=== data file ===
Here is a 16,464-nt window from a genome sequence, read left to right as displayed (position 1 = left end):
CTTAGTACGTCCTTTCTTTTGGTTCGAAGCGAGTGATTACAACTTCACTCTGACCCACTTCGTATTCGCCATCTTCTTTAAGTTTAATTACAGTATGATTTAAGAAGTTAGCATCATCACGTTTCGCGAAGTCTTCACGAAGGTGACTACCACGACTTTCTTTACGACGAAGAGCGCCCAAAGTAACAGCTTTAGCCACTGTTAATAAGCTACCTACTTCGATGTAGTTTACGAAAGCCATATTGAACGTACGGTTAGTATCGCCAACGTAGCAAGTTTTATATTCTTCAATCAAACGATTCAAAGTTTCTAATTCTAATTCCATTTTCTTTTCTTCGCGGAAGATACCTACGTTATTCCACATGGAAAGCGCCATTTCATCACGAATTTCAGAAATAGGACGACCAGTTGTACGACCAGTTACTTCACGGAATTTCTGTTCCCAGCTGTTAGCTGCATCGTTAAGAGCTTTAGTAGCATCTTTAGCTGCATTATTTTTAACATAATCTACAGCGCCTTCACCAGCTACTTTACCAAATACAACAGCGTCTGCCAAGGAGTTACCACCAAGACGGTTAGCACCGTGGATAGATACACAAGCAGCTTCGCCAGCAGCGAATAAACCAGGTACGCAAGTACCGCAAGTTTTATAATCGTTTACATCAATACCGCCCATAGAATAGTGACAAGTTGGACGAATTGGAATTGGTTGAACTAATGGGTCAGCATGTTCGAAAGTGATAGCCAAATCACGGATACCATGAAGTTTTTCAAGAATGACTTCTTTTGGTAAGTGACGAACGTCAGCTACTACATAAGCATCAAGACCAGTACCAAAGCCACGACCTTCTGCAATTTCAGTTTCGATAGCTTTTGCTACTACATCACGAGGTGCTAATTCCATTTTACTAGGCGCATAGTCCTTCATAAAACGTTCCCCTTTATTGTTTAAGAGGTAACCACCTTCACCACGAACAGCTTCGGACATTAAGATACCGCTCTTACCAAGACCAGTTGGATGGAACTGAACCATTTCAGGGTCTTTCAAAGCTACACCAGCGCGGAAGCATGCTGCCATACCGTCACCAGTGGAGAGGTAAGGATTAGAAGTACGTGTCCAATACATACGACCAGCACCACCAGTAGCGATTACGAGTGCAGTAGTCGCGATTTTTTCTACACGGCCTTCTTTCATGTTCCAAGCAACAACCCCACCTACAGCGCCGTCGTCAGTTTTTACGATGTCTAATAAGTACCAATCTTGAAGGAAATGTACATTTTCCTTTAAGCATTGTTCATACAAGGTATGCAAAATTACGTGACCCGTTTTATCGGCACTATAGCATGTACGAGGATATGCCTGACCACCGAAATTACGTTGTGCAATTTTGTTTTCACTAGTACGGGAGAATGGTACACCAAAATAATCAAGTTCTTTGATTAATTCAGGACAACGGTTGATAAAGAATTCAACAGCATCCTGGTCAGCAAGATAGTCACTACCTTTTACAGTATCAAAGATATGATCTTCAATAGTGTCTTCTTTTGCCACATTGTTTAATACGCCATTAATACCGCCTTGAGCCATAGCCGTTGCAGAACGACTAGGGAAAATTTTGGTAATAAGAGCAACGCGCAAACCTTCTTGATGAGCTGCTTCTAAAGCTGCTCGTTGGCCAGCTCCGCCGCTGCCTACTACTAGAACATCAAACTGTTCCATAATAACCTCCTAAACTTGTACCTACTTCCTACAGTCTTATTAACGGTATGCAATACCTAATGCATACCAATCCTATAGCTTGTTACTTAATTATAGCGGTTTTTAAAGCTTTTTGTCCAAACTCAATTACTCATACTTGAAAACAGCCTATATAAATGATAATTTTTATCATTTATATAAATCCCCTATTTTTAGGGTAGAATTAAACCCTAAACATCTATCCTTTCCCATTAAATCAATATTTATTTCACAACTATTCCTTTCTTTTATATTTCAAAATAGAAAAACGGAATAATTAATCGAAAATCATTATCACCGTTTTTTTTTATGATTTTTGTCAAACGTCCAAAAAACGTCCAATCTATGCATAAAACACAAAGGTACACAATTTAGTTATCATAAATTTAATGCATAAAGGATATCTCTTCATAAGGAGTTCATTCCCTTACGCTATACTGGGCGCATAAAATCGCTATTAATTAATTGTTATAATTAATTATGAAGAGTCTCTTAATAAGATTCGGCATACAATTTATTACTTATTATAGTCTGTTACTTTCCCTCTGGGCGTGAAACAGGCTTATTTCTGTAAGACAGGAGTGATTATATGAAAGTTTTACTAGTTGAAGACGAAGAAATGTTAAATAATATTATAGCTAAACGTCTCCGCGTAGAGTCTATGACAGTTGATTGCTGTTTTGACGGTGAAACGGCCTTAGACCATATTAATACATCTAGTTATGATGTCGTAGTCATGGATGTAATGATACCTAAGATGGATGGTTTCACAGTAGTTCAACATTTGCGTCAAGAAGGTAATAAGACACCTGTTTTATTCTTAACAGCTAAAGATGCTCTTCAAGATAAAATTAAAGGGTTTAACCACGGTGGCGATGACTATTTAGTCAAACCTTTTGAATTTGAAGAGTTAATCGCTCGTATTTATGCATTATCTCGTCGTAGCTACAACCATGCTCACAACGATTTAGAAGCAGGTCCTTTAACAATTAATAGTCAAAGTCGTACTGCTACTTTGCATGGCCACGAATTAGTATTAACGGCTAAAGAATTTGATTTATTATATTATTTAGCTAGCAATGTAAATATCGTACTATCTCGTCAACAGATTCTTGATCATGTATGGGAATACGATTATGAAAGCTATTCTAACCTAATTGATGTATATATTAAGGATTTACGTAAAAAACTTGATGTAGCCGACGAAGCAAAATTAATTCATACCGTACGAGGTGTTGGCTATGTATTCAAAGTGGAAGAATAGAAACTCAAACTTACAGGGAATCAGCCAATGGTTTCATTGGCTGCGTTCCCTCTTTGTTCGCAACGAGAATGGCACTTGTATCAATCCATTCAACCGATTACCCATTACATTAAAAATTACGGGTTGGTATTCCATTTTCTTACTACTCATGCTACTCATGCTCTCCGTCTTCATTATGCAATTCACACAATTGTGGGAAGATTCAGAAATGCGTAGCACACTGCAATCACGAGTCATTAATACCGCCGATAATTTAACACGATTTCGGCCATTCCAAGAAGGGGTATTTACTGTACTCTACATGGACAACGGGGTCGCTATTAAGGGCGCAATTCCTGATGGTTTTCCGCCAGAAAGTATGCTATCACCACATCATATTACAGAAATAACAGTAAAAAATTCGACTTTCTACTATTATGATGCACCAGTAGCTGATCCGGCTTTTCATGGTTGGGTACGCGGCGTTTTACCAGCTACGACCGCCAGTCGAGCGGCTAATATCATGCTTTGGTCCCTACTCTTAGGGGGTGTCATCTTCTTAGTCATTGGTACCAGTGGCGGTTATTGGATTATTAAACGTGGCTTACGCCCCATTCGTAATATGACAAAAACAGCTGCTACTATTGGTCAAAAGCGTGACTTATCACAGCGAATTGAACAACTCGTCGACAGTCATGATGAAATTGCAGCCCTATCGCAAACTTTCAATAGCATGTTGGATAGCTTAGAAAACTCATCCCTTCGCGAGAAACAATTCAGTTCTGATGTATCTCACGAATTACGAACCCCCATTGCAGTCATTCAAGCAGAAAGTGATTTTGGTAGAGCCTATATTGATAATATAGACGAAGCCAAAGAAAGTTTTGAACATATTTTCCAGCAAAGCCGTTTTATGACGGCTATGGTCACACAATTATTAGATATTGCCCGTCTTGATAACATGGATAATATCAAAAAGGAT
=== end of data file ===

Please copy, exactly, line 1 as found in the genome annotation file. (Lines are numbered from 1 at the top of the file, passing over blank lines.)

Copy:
Here is a 16,464-nt window from a genome sequence, read left to right as displayed (position 1 = left end):